*269 Appellant relies heavily on Yockers v. Hackmeyer, 203 Ala. 621, 84 So. 709 (1919), as to the question of who qualifies as a purchaser within the meaning of the statute. The court held there that the life estate with a power of disposition granted testator's widow was not absolute because it could only be exercised (1) in the continuance of a business left by testator and (2) for support and maintenance of the widow. The widow conveyed property to her son in consideration of love and affection. This conveyance was not within the power conferred upon her by the will so that on her death, the remainder took effect. While the Yockers court further observed that the son was not a purchaser within the meaning of § 3423, Code of 1907 (the predecessor of § 35-4-292), because the consideration of love and affection made him a volunteer not a purchaser, such observation is not controlling here. Justice Sayre, writing for the court in Yockers, specifically held that the provision of the will in question "was not an absolute power", and hence the conveyance there was not governed by the statute. Therefore, the discussion of the definition of purchasers for the purpose of the powers statute is dictum since the case did not involve an absolute power of disposition, and the conveyance was disallowed on the basis of limitations set out in the will, not on the basis of the powers statute. Additionally, the Yockers definition of purchaser as one who receives a conveyance by deed for a valuable consideration is no longer applicable in light of current law. Act No. 170, Acts of Alabama 1971, Third Extraordinary Session, p. 4420, codified as Ala. Code § 35-4-34 (1975), reads in part:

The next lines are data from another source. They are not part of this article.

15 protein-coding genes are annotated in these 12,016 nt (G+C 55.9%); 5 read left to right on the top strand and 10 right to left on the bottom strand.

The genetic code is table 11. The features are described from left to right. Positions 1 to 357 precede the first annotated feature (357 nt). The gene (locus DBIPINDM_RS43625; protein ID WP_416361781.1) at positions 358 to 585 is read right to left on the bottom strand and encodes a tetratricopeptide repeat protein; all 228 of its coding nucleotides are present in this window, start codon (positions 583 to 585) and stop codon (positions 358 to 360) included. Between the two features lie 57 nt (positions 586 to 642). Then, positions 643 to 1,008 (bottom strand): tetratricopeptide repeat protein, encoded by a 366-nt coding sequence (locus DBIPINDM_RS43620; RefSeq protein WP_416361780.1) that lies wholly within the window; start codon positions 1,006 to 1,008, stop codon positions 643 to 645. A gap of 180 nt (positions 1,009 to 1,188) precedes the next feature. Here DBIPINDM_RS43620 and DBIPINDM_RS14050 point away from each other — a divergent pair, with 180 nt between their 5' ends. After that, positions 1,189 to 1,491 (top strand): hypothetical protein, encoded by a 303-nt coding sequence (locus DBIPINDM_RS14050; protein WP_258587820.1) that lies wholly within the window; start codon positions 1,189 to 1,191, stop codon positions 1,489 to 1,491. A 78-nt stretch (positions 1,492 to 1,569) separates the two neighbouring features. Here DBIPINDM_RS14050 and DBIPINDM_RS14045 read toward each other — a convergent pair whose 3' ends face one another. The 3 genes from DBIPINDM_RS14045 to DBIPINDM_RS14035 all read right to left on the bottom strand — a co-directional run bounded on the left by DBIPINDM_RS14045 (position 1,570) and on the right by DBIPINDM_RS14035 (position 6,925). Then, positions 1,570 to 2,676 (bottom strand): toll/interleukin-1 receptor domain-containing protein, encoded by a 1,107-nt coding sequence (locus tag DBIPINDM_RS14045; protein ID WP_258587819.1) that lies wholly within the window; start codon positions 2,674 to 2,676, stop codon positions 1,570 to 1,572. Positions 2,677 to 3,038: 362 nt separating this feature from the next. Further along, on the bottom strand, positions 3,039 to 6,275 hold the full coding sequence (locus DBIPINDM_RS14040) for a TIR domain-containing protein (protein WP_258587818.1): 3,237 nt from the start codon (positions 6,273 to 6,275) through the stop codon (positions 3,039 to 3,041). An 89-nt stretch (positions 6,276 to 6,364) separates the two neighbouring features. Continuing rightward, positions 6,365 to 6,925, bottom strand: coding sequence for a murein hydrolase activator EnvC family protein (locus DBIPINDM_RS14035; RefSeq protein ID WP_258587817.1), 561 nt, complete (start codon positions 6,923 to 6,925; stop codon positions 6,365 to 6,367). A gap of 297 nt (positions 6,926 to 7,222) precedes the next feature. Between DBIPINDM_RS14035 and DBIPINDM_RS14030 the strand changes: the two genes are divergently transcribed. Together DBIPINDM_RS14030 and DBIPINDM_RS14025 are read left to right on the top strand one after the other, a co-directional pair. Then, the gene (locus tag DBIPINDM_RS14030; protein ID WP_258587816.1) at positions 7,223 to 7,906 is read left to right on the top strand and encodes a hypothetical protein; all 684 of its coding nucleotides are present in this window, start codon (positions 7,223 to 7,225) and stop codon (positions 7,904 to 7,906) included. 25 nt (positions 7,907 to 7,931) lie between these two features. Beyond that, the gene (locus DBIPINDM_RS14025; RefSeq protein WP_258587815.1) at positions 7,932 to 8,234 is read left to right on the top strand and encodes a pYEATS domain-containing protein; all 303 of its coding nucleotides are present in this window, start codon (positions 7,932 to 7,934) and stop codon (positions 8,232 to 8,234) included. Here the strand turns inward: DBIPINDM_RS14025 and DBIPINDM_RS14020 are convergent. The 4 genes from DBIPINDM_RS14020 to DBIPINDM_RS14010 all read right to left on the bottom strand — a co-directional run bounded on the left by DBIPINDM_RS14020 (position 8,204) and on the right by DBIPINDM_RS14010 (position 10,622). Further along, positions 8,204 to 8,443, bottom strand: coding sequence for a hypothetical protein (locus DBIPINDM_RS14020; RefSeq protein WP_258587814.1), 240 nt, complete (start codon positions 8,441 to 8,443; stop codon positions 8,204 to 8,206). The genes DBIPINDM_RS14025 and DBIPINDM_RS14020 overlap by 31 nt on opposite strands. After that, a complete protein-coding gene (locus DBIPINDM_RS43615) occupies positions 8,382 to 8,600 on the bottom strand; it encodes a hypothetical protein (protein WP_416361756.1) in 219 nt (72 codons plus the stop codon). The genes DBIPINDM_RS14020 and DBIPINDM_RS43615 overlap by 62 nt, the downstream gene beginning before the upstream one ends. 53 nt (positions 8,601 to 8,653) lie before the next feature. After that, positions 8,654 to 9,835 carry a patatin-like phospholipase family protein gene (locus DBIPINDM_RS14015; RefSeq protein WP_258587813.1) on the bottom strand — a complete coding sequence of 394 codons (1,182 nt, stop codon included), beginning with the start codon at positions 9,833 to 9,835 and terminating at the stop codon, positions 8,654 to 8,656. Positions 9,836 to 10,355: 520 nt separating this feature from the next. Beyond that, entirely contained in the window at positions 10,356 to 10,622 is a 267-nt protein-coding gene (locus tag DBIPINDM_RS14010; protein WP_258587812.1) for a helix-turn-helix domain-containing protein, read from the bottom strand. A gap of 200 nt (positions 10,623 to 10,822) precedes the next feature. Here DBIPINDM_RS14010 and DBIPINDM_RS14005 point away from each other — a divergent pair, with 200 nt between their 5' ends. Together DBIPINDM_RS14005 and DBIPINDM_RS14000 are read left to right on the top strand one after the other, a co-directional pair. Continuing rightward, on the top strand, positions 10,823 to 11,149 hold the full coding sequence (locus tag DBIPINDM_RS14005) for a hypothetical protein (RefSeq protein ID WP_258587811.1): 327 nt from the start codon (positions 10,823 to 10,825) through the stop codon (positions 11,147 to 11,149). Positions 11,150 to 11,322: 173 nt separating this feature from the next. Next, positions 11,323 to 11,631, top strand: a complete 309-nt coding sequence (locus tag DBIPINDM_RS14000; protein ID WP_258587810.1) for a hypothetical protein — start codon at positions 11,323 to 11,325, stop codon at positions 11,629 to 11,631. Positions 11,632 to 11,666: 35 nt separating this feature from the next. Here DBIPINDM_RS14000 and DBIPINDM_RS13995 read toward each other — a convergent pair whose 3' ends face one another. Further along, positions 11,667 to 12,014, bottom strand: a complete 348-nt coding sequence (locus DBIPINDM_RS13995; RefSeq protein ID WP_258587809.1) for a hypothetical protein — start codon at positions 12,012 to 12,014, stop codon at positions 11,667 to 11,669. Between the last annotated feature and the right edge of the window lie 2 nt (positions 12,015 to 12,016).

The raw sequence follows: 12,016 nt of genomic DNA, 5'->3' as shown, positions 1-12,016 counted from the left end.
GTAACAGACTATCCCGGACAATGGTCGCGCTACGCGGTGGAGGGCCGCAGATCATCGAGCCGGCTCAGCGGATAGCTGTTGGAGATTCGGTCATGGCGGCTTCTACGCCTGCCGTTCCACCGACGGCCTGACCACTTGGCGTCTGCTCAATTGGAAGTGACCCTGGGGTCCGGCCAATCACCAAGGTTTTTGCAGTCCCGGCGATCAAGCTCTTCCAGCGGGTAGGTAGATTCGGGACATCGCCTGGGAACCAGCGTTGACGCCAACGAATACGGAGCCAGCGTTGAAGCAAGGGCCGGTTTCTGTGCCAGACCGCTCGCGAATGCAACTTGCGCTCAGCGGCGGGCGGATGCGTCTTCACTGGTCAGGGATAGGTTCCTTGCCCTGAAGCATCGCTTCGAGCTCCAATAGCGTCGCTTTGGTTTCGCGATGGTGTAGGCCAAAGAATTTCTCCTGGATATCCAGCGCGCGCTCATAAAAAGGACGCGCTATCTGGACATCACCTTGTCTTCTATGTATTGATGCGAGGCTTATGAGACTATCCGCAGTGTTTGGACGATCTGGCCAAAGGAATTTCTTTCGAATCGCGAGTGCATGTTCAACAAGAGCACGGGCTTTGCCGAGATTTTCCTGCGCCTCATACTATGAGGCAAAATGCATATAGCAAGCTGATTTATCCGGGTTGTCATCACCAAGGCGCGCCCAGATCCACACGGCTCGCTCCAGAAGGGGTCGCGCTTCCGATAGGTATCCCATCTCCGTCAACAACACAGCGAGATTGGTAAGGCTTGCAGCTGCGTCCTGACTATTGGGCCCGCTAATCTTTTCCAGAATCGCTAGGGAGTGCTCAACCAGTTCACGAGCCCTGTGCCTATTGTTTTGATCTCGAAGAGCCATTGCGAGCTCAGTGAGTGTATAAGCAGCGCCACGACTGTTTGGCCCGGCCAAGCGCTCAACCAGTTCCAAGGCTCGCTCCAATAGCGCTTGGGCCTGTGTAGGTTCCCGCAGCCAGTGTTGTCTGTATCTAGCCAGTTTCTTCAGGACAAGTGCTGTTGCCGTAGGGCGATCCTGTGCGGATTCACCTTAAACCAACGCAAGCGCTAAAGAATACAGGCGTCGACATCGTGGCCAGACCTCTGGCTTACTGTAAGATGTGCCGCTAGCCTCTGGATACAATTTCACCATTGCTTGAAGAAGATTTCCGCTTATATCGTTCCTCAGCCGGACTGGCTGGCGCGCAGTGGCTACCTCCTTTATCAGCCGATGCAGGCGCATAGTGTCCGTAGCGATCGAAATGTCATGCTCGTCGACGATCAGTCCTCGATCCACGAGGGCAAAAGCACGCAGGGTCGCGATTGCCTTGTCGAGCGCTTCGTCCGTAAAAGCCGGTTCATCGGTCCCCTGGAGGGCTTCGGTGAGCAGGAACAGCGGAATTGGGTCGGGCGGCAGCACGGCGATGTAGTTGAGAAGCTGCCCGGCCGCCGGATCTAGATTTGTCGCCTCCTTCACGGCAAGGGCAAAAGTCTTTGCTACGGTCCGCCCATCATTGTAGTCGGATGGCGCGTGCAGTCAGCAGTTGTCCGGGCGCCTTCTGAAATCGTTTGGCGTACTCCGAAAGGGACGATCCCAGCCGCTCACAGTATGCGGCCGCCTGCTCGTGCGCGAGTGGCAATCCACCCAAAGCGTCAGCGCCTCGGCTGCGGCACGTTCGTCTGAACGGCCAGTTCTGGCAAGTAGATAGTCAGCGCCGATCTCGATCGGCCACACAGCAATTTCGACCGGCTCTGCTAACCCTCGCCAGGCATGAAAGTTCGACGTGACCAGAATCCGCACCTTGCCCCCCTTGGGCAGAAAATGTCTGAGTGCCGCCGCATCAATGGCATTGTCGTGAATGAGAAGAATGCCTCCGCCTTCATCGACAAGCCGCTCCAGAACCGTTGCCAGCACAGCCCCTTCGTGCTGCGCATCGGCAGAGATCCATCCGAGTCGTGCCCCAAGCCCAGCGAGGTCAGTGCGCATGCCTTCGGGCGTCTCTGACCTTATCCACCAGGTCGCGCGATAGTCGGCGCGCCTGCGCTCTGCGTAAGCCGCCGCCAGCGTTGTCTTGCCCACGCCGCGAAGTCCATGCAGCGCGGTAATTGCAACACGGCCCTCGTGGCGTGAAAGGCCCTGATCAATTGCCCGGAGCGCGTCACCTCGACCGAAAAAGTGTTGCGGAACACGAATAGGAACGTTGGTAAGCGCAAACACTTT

No deed or other conveyance creating or transferring any interest in land shall be invalid or ineffective because of the fact that it does not recite a good or valuable consideration or no such consideration exists or is given.

Provision is also made for the retroactive operation of this statute. This is further supported by the decision of this court in Ingram v. Horn, 294 Ala. 353, 355, 317 So. 2d 485, 486 (1975). The court said:

[W]e agree with appellants that a deed may represent a gratuitous conveyance of realty, and that even a `total failure of consideration' such as that alleged by appellee is insufficient grounds for the cancellation of an otherwise valid deed. As this court has pointed out, "A deed is valid and operative as between the parties and their privies, whether founded on a consideration or not." Porter v. Roberson, 263 Ala. 294, 296, 82 So. 2d 244 (1955).